It is by now well settled that a district court generally need not expressly mention a sentencing argument or alternative, so long as the record as a whole shows that it considered the issue. See Rita v. United States, 551 U.S. 338, 359, 127 S.Ct. 2456, 168 L.Ed.2d 203 (2007); United States v. Crace, 207 F.3d 833, 835–36 (6th Cir. 2000). More specifically, this court has consistently held that a district court’s consideration is apparent where, as here, the record shows that the court understood that treatment was an alternative to mandatory revocation under § 3583(g), heard argument on whether to order treatment, and sufficiently explained its rationale for imposing a sentence of imprisonment rather than merely ordering treatment. See, e.g., Crace, 207 F.3d at 835–36; United States v. Shropshire, 742 F. App'x 50, 53–54 (6th Cir. 2018); United States v. Williams, 333 F. App'x 63, 70–71 (6th Cir. 2009); United States v. Metcalf, 292 F. App'x 447, 450 (6th Cir. 2008). Other circuits too have recognized that “[w]here, for instance, the defendant argues to the district court that a substance abuse treatment program should be imposed and the court still revokes supervised release, it is understood that the court implicitly considered and rejected application of the drug treatment exception.” United States v. Brooker, 858 F.3d 983, 987 (5th Cir. 2017); see also United States v. Hammonds, 370 F.3d 1032, 1038–39 (10th Cir. 2004).
Garner looks to several cases where he says the justification for imprisonment, over treatment, was greater than it is here. Even were he right on that point, it is irrelevant to his procedural challenge—that is, whether the court considered treatment at all.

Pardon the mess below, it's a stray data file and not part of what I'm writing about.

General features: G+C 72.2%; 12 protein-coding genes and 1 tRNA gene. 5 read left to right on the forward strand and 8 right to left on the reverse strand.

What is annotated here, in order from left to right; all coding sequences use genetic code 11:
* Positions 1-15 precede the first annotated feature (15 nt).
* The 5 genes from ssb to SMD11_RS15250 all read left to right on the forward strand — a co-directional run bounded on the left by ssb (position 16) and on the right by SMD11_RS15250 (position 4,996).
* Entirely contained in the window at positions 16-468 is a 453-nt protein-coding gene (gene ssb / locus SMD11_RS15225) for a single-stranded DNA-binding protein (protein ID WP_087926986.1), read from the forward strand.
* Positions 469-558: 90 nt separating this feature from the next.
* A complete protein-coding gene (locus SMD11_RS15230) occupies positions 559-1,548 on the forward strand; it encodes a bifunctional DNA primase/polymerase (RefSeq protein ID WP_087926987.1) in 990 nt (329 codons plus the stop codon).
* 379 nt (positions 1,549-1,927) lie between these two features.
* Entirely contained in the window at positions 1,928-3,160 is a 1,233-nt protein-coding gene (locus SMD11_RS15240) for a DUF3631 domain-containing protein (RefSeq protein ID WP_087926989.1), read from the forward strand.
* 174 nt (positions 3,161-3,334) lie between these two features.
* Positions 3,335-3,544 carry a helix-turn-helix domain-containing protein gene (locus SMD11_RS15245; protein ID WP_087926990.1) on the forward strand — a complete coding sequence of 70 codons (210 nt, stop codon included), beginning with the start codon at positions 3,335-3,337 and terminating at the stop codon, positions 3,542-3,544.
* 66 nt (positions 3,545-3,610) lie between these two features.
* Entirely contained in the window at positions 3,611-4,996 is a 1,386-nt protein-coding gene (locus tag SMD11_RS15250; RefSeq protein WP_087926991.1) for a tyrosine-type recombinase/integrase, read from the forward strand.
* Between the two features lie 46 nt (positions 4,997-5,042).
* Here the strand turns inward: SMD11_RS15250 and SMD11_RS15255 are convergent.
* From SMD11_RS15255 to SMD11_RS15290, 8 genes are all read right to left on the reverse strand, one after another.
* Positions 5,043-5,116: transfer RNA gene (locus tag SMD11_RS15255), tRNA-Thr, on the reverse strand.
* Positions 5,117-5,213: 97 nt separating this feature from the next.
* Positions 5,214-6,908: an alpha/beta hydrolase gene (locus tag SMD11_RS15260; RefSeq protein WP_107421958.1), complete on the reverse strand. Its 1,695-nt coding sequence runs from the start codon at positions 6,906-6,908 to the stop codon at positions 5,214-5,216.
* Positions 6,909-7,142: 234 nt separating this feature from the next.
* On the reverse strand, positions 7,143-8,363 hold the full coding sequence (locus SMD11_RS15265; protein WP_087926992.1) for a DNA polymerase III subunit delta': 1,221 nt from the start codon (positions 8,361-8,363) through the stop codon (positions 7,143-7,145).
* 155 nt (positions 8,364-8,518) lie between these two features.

Garner’s second claim, that his sentence is substantively unreasonable because it is greater than necessary to comply with the purposes of punishment set forth in 18 U.S.C. § 3553(a)(2), also lacks merit. This argument is based largely on the court’s alleged failure to consider in-house treatment as an alternative, an issue disposed of above.
Garner’s substantive-reasonableness argument is reviewed only for abuse of discretion, and sentences within the guidelines range—like this one—are presumed to be reasonable. United States v. Johnson, 640 F.3d 195, 202 (6th Cir. 2011). Garner has offered no reason to disturb that presumption.
Garner tries to distinguish his case from four others where imprisonment was ordered in part because the defendant had spurned or squandered prior opportunities for rehabilitation. But these juxtapositions are unpersuasive as a matter of fact and logic. As to fact, the court here similarly concluded that Garner had wasted the court’s earlier leniency by returning to drug use so soon after completing court-ordered substance-abuse therapy. As for logic, it does not follow from the reasonableness of imprisonment in those (allegedly) worse cases that it is not reasonable to order imprisonment here as well.
ROGERS, Circuit Judge.